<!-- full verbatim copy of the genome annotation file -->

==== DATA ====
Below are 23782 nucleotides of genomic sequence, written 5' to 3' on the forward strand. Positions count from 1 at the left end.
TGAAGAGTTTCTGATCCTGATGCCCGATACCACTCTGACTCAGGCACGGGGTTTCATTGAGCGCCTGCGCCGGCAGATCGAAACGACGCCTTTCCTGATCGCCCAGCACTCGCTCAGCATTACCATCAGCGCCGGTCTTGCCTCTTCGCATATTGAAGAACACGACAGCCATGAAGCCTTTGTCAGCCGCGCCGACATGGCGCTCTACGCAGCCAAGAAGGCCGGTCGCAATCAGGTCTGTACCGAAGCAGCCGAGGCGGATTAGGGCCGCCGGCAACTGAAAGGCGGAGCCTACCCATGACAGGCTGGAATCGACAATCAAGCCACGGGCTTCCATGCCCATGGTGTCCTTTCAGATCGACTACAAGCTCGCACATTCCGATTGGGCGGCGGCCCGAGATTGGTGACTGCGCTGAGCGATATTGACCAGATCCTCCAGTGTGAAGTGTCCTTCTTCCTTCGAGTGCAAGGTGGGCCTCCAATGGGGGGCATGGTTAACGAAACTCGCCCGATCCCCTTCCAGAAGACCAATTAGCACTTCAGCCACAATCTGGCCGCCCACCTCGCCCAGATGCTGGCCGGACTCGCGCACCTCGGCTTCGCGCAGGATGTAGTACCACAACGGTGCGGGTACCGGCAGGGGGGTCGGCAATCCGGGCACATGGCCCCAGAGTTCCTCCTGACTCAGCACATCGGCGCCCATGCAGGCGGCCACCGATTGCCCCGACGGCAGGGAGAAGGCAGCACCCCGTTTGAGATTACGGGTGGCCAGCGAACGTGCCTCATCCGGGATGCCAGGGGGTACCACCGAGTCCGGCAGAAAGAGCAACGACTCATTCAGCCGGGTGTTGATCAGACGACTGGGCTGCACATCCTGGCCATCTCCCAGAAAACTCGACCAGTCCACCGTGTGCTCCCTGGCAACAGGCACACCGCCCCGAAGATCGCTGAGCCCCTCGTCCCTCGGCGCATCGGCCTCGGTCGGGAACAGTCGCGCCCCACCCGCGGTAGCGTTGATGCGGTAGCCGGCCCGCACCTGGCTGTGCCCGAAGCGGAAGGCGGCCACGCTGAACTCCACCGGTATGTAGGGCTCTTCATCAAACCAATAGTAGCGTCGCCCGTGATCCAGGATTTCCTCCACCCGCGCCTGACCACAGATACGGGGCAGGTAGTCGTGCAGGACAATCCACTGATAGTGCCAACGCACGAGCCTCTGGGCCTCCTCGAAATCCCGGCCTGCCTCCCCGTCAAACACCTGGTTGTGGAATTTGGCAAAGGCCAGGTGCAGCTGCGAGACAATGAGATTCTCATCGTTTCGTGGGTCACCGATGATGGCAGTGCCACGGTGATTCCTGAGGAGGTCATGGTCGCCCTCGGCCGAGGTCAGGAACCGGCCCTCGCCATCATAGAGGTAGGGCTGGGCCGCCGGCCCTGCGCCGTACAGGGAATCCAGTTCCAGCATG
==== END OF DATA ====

Below are 23782 nucleotides of genomic sequence, written 5' to 3' on the forward strand. Positions count from 1 at the left end.
TGAAGAGTTTCTGATCCTGATGCCCGATACCACTCTGACTCAGGCACGGGGTTTCATTGAGCGCCTGCGCCGGCAGATCGAAACGACGCCTTTCCTGATCGCCCAGCACTCGCTCAGCATTACCATCAGCGCCGGTCTTGCCTCTTCGCATATTGAAGAACACGACAGCCATGAAGCCTTTGTCAGCCGCGCCGACATGGCGCTCTACGCAGCCAAGAAGGCCGGTCGCAATCAGGTCTGTACCGAAGCAGCCGAGGCGGATTAGGGCCGCCGGCAACTGAAAGGCGGAGCCTACCCATGACAGGCTGGAATCGACAATCAAGCCACGGGCTTCCATGCCCATGGTGTCCTTTCAGATCGACTACAAGCTCGCACATTCCGATTGGGCGGCGGCCCGAGATTGGTGACTGCGCTGAGCGATATTGACCAGATCCTCCAGTGTGAAGTGTCCTTCTTCCTTCGAGTGCAAGGTGGGCCTCCAATGGGGGGCATGGTTAACGAAACTCGCCCGATCCCCTTCCAGAAGACCAATTAGCACTTCAGCCACAATCTGGCCGCCCACCTCGCCCAGATGCTGGCCGGACTCGCGCACCTCGGCTTCGCGCAGGATGTAGTACCACAACGGTGCGGGTACCGGCAGGGGGGTCGGCAATCCGGGCACATGGCCCCAGAGTTCCTCCTGACTCAGCACATCGGCGCCCATGCAGGCGGCCACCGATTGCCCCGACGGCAGGGAGAAGGCAGCACCCCGTTTGAGATTACGGGTGGCCAGCGAACGTGCCTCATCCGGGATGCCAGGGGGTACCACCGAGTCCGGCAGAAAGAGCAACGACTCATTCAGCCGGGTGTTGATCAGACGACTGGGCTGCACATCCTGGCCATCTCCCAGAAAACTCGACCAGTCCACCGTGTGCTCCCTGGCAACAGGCACACCGCCCCGAAGATCGCTGAGCCCCTCGTCCCTCGGCGCATCGGCCTCGGTCGGGAACAGTCGCGCCCCACCCGCGGTAGCGTTGATGCGGTAGCCGGCCCGCACCTGGCTGTGCCCGAAGCGGAAGGCGGCCACGCTGAACTCCACCGGTATGTAGGGCTCTTCATCAAACCAATAGTAGCGTCGCCCGTGATCCAGGATTTCCTCCACCCGCGCCTGACCACAGATACGGGGCAGGTAGTCGTGCAGGACAATCCACTGATAGTGCCAACGCACGAGCCTCTGGGCCTCCTCGAAATCCCGGCCTGCCTCCCCGTCAAACACCTGGTTGTGGAATTTGGCAAAGGCCAGGTGCAGCTGCGAGACAATGAGATTCTCATCGTTTCGTGGGTCACCGATGATGGCAGTGCCACGGTGATTCCTGAGGAGGTCATGGTCGCCCTCGGCCGAGGTCAGGAACCGGCCCTCGCCATCATAGAGGTAGGGCTGGGCCGCCGGCCCTGCGCCGTACAGGGAATCCAGTTCCAGCATG